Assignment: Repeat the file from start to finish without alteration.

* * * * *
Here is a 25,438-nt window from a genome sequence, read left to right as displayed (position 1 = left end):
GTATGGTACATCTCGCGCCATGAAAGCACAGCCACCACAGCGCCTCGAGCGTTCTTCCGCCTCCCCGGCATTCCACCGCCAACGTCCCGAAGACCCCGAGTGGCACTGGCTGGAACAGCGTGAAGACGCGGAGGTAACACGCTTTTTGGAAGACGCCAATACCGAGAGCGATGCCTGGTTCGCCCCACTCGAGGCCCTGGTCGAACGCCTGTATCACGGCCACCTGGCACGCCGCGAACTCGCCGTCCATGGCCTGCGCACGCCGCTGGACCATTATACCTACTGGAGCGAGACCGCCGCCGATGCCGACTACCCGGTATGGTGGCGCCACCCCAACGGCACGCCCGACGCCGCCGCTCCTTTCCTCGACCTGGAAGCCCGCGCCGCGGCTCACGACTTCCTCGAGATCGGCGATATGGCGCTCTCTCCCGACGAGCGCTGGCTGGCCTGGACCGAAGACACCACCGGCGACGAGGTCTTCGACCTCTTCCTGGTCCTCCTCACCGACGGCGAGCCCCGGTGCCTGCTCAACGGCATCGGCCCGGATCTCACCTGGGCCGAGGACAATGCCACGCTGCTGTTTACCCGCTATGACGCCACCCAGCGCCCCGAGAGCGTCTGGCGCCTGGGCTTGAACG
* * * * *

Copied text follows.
Here is a 25,438-nt window from a genome sequence, read left to right as displayed (position 1 = left end):
GTATGGTACATCTCGCGCCATGAAAGCACAGCCACCACAGCGCCTCGAGCGTTCTTCCGCCTCCCCGGCATTCCACCGCCAACGTCCCGAAGACCCCGAGTGGCACTGGCTGGAACAGCGTGAAGACGCGGAGGTAACACGCTTTTTGGAAGACGCCAATACCGAGAGCGATGCCTGGTTCGCCCCACTCGAGGCCCTGGTCGAACGCCTGTATCACGGCCACCTGGCACGCCGCGAACTCGCCGTCCATGGCCTGCGCACGCCGCTGGACCATTATACCTACTGGAGCGAGACCGCCGCCGATGCCGACTACCCGGTATGGTGGCGCCACCCCAACGGCACGCCCGACGCCGCCGCTCCTTTCCTCGACCTGGAAGCCCGCGCCGCGGCTCACGACTTCCTCGAGATCGGCGATATGGCGCTCTCTCCCGACGAGCGCTGGCTGGCCTGGACCGAAGACACCACCGGCGACGAGGTCTTCGACCTCTTCCTGGTCCTCCTCACCGACGGCGAGCCCCGGTGCCTGCTCAACGGCATCGGCCCGGATCTCACCTGGGCCGAGGACAATGCCACGCTGCTGTTTACCCGCTATGACGCCACCCAGCGCCCCGAGAGCGTCTGGCGCCTGGGCTTGAACG